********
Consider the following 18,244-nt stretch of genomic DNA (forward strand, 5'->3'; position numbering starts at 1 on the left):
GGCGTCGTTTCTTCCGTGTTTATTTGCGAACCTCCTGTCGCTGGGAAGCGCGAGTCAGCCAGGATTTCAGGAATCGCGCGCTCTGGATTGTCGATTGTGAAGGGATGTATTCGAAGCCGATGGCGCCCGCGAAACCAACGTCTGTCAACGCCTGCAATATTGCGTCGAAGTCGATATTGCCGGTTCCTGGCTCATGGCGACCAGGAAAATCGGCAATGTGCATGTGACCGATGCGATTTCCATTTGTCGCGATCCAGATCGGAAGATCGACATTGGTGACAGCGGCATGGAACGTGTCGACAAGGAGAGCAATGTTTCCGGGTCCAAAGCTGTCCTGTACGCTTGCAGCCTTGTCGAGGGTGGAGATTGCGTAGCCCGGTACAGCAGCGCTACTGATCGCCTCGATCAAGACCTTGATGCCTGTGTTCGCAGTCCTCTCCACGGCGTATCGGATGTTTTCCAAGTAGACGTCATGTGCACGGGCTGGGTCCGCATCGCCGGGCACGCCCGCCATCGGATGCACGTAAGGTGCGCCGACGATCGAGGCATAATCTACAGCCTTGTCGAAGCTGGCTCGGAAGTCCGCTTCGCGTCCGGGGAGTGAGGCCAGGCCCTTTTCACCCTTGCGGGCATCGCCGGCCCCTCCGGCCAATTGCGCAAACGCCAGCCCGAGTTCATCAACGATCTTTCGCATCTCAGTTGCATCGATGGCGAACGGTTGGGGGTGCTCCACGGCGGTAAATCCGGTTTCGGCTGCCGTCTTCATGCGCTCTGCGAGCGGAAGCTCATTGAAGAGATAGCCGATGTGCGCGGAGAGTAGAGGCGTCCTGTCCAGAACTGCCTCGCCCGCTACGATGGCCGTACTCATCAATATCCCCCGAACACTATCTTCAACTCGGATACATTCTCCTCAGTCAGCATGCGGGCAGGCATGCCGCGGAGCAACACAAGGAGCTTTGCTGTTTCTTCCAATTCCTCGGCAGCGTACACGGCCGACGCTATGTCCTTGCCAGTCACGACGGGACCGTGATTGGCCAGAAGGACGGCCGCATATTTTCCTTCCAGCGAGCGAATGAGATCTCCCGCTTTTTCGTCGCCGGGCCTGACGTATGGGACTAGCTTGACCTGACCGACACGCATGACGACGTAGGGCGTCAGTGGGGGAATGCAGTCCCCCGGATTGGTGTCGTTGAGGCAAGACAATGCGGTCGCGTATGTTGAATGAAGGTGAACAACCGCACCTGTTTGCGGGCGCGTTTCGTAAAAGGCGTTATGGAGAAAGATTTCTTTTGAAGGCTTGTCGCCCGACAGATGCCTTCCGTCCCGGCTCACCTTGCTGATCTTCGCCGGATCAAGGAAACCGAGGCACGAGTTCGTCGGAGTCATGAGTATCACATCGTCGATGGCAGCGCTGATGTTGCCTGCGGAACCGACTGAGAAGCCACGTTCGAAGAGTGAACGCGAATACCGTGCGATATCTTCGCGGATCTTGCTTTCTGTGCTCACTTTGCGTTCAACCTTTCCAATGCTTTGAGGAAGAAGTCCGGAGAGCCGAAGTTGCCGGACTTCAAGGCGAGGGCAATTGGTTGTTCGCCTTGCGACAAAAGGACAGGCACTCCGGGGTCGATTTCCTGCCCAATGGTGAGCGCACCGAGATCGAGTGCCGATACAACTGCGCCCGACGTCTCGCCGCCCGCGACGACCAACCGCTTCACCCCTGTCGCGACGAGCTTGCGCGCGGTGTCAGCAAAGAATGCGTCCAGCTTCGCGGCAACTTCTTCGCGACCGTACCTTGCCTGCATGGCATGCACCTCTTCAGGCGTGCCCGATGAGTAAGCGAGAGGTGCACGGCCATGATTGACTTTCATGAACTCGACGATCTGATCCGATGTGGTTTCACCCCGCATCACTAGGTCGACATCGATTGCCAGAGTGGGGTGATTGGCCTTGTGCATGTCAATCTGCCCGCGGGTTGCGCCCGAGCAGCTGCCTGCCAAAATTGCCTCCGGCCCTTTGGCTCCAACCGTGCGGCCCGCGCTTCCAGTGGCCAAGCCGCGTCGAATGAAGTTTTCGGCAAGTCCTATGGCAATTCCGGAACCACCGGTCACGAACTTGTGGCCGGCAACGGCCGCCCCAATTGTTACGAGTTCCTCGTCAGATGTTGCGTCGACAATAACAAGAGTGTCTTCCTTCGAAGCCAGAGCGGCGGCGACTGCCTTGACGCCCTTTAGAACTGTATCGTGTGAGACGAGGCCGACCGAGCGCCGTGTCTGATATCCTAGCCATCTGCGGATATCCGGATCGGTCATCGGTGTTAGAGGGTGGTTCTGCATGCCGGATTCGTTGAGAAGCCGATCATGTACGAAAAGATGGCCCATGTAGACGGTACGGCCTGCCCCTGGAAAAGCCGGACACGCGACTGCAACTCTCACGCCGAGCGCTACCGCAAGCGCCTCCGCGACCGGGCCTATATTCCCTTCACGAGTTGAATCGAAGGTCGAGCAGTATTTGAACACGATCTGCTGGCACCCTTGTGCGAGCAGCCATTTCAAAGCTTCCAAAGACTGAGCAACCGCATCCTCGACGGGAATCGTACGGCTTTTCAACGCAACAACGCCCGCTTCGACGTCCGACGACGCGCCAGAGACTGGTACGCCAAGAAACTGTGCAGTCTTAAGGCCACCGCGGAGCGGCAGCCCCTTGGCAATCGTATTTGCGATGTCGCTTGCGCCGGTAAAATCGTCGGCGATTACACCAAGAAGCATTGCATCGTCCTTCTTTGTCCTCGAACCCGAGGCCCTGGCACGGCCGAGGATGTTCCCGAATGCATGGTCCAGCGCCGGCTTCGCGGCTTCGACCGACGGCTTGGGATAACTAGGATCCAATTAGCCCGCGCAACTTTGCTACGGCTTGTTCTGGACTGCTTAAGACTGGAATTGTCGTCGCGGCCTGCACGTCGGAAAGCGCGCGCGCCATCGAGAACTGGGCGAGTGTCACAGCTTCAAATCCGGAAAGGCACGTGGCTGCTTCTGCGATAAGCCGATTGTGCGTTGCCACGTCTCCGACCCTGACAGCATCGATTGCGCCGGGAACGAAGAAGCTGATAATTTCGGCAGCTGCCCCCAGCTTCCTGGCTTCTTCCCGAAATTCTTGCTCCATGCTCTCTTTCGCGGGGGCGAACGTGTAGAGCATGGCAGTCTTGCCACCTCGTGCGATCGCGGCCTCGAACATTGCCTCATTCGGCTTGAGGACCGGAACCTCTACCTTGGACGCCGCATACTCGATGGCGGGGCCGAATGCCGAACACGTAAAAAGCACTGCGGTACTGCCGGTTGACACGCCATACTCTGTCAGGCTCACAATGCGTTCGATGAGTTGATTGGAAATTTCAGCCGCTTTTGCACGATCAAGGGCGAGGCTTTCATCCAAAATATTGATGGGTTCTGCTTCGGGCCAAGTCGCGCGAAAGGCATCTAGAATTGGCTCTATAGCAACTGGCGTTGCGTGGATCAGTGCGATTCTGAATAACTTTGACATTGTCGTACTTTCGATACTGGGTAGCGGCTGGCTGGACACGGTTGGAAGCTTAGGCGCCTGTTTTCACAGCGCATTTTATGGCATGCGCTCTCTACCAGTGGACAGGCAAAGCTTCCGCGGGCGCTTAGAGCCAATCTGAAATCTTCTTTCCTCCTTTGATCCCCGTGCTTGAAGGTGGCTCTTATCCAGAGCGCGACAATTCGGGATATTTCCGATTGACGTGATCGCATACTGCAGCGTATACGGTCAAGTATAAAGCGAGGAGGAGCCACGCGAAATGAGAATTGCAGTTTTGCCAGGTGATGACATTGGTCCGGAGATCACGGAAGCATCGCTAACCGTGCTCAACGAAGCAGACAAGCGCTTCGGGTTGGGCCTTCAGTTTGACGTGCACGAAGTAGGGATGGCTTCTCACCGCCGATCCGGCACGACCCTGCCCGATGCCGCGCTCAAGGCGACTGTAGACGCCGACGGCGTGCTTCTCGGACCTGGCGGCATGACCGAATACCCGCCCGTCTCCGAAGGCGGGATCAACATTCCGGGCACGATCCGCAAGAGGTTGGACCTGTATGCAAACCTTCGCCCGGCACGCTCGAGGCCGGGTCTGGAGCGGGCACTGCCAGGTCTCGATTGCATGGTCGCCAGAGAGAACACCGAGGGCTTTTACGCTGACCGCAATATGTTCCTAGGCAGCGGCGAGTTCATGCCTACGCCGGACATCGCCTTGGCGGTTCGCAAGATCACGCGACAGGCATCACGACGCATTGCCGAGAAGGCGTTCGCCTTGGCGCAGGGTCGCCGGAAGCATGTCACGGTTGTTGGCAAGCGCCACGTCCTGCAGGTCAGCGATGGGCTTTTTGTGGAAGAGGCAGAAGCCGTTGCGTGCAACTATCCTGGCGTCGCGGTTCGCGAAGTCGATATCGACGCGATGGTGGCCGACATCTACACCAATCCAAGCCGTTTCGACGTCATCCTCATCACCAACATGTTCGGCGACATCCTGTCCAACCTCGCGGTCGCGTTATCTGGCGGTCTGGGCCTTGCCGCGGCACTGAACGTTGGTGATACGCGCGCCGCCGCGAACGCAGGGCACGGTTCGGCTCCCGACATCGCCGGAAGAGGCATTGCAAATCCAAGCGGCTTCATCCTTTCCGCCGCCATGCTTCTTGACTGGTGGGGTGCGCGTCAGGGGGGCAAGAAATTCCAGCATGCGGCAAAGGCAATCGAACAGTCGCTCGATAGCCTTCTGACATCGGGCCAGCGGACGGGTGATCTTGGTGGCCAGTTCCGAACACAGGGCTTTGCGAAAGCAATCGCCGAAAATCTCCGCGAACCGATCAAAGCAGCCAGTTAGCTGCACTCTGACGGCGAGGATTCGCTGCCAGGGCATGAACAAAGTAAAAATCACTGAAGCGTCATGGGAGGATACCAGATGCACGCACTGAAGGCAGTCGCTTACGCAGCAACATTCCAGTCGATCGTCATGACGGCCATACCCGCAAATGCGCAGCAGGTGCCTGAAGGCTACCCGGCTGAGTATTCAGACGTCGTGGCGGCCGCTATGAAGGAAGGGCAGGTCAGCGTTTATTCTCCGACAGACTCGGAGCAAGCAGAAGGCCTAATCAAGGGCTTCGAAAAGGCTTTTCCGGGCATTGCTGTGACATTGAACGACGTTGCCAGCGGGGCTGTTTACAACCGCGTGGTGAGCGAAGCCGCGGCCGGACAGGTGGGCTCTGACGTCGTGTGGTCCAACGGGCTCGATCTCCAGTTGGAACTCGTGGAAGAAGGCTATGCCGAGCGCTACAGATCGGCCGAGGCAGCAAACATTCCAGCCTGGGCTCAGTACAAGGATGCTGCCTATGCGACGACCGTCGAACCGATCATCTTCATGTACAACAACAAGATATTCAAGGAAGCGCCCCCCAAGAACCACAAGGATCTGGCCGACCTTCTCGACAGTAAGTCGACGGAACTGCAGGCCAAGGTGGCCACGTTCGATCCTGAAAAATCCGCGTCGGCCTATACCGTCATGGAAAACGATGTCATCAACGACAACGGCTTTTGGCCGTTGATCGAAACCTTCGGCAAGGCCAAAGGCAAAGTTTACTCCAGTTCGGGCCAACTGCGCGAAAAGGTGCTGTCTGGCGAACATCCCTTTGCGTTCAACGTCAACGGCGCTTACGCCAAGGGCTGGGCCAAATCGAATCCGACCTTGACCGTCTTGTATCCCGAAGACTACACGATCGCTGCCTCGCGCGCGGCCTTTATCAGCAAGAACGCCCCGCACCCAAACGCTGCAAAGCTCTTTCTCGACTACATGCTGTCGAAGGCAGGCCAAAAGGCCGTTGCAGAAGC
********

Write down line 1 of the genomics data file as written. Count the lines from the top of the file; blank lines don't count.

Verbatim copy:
Consider the following 18,244-nt stretch of genomic DNA (forward strand, 5'->3'; position numbering starts at 1 on the left):